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SPA Hosts Second Global Health Forum After Ongoing Interest in 2016

A young South Asian woman works at her laptop.

Bringing together scholars from various disciplines who share an interest in global health policy creates a synergy that is gaining momentum.

AU's School of Public Affairs hosted a second research symposium on global health policy in May drew 30 participants from the local DC-Baltimore area, as well as Boston, New York, and as far away as Canada. Launched as a regional gathering for researchers in higher education in October 2016, the expanded spring meeting attracted representatives from non-governmental organizations, think tanks and funding agencies who discussed papers on four panels at the day-long event.

"People come with very different ideas, starting points, and theories," said SPA Professor Jeremy Shiffman, who organized the symposium. "Some come with a problem-solving vantage point, while others from a more critical analysis perspective. It's good to have different perspectives coming together."

The May symposium focused on investigating how power is exercised in the global health field with the aim of building a network of global health social scientists. The group has grown to encompass economists, historians, sociologists, geographers, public health specialists and anthropologists, along with political scientists.

Adam Koon from the London School of Hygiene and Tropical Medicine said the symposium was a valuable way for scholars with works in progress to get feedback and it has the potential to foster mentorships. The meetings provide a "huddle," said Koon, where researchers can share notes every few months and then break out to further their work.

AU's Lauren Carruth, a medical anthropologist and assistant professor in AU's School of International Service, said she learned from the diverse group.

"It's helped in my larger thinking and teaching," said Carruth. "I've added new information to my syllabi today based on what was being talked about."

Radhika Gore from Columbia University suggested a future symposium could produce material for a journal special issue. Others supported the idea of a collaborative product coming from the meeting or posing specific questions to focus on to help drive the research themes.

The papers were varied, but many felt the discussants guided the conversation and sparked robust discussion.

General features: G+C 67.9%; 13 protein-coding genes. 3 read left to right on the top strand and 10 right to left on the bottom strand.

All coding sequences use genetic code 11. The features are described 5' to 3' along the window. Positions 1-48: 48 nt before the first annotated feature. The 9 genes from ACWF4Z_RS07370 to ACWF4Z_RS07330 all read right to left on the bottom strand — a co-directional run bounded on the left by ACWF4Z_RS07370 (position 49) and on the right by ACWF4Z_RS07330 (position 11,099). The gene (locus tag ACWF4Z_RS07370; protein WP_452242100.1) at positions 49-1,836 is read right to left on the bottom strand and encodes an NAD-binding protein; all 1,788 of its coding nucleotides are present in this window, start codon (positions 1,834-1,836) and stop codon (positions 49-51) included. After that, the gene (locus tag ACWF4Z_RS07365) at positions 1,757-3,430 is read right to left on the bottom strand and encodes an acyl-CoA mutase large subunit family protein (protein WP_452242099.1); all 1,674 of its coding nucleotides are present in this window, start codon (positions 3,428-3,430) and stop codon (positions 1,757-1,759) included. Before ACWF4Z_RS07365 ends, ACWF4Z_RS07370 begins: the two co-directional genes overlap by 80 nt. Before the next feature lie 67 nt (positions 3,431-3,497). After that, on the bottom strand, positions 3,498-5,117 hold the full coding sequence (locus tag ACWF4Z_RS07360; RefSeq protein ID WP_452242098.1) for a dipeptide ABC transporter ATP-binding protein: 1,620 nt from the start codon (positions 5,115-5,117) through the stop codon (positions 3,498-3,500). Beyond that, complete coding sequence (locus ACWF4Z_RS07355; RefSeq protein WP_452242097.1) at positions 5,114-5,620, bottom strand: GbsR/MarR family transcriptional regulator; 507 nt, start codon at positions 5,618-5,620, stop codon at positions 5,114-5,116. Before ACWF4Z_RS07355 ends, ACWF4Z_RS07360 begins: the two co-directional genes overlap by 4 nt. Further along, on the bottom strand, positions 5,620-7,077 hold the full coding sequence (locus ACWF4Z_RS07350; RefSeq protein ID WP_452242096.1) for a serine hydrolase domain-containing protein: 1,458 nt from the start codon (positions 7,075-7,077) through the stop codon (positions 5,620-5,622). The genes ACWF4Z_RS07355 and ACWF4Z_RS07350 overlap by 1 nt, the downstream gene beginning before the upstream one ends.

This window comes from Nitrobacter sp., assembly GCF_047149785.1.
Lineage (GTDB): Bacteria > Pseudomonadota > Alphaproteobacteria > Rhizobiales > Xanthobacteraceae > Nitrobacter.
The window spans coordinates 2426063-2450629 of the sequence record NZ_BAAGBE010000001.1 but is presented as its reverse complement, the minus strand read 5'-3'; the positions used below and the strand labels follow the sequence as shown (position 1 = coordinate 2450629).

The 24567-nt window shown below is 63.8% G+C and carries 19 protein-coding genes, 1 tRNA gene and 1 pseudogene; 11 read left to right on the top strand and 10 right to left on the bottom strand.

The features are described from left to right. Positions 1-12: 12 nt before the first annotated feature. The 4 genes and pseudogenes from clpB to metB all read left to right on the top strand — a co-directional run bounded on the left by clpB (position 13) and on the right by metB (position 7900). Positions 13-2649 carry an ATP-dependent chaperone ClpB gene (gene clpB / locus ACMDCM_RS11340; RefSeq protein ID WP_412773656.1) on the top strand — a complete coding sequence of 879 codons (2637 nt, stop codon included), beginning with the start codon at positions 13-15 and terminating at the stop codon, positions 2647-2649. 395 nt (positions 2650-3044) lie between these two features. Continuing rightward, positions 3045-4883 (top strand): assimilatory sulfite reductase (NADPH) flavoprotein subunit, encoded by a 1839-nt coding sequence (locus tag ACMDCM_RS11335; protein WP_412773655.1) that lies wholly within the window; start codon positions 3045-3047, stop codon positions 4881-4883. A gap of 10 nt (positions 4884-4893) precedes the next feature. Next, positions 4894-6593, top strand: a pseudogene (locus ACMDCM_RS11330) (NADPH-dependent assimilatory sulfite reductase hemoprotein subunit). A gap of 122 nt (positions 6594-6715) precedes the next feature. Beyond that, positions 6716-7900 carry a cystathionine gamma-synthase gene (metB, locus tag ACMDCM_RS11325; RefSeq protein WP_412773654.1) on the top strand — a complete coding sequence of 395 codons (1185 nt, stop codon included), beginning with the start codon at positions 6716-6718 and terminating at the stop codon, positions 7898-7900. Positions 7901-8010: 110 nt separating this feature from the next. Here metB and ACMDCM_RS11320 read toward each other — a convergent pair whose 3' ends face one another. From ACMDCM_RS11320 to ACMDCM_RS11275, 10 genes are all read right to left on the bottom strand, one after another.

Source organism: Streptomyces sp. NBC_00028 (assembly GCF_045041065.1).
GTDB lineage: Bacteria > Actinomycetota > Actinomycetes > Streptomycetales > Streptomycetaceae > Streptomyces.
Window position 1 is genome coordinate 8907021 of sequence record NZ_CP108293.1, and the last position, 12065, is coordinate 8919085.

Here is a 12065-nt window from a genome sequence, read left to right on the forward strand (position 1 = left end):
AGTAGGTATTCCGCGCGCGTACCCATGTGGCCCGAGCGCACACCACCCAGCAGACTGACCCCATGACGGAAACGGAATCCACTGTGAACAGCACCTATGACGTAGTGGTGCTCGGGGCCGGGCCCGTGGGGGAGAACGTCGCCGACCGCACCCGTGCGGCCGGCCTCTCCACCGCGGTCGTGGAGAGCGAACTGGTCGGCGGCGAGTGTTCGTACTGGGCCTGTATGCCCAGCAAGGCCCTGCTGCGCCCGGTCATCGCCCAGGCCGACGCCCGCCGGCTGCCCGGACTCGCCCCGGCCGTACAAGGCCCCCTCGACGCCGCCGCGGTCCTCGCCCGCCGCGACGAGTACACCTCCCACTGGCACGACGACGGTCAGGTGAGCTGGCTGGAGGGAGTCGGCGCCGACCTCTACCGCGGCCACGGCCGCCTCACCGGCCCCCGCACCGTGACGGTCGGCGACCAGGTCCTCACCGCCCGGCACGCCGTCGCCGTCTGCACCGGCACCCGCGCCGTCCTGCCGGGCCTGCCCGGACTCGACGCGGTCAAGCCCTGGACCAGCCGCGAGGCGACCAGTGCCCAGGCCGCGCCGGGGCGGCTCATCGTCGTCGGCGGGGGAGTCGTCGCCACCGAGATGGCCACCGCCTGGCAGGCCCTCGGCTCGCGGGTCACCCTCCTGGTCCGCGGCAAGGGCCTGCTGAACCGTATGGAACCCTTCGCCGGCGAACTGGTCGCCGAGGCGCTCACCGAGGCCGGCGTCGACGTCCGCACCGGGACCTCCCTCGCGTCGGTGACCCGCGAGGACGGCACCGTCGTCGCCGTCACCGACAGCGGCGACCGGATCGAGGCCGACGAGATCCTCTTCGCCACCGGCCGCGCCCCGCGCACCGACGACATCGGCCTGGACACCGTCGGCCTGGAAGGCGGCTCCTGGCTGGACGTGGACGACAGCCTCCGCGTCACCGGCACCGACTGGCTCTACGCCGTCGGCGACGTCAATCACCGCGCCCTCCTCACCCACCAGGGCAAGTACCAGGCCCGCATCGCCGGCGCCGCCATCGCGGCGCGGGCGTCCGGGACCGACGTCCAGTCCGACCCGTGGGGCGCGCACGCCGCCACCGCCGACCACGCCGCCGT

"The synergy with the panels was really great," said Aviva Liu, who just completed her doctorate in SPA.

Johns Hopkins Bloomberg School of Public Health Professor Sara Bennett said it is valuable to build a community where people can reach out to one another between the symposiums. That is best sustained, she suggested, by continuing to meet regularly and organizing from the bottom up and serving as a springboard to other meetings.

Witnessing the interdisciplinary discussion at the symposium was very powerful to donors, said Sharmila Mhatre, deputy director of the Public Health Program at the Open Society Foundations in New York.

"It's encouraging for the future to have actors not just in academia, but in policy and agenda setting, collaborating. I'm really impressed with the papers," said Mhatre. "Those in academia have a role to play in activism and change for global health systems."

At the conclusion of the symposium, participants pressed for a day-long symposium with colleagues from low- and middle-income counties (in Africa, South Asia, Latin America) in conjunction with the Health Systems Global conference in Liverpool in November 2018.

Jesse Bump from Harvard University was one of several participants who endorsed the idea of expanding globally, but also continuing to collaborate on an organic basis in the U.S. He said participants might be willing to develop shorter papers or co-written papers that could be shared. "We can get a much more coherent group together if we are building on little projects."

Elanah Uretsky from George Washington University, who presented at the symposium on China's role in global health, said she hoped the network may lead to some research partnerships.

"It's a really great opportunity for us to get together and share our common interests and figure out how we can engage the dominant global health discourse so we can help move forward in our work," said Uretsky